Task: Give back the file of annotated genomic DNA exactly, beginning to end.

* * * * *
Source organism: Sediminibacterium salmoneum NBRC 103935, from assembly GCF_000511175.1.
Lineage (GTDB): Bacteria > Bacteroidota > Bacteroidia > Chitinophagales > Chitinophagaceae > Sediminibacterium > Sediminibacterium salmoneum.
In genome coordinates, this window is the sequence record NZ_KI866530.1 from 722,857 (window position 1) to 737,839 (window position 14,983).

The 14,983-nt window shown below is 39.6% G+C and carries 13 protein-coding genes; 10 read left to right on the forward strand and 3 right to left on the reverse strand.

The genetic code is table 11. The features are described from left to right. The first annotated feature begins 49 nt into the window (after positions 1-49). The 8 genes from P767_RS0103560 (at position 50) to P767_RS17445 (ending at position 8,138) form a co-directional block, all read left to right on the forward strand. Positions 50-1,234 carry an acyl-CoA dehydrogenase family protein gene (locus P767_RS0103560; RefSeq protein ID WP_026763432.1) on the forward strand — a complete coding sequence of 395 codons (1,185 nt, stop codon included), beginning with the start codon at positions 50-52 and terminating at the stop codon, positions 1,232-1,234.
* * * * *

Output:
Source organism: Sediminibacterium salmoneum NBRC 103935, from assembly GCF_000511175.1.
Lineage (GTDB): Bacteria > Bacteroidota > Bacteroidia > Chitinophagales > Chitinophagaceae > Sediminibacterium > Sediminibacterium salmoneum.
In genome coordinates, this window is the sequence record NZ_KI866530.1 from 722,857 (window position 1) to 737,839 (window position 14,983).

The 14,983-nt window shown below is 39.6% G+C and carries 13 protein-coding genes; 10 read left to right on the forward strand and 3 right to left on the reverse strand.

The genetic code is table 11. The features are described from left to right. The first annotated feature begins 49 nt into the window (after positions 1-49). The 8 genes from P767_RS0103560 (at position 50) to P767_RS17445 (ending at position 8,138) form a co-directional block, all read left to right on the forward strand. Positions 50-1,234 carry an acyl-CoA dehydrogenase family protein gene (locus P767_RS0103560; RefSeq protein ID WP_026763432.1) on the forward strand — a complete coding sequence of 395 codons (1,185 nt, stop codon included), beginning with the start codon at positions 50-52 and terminating at the stop codon, positions 1,232-1,234.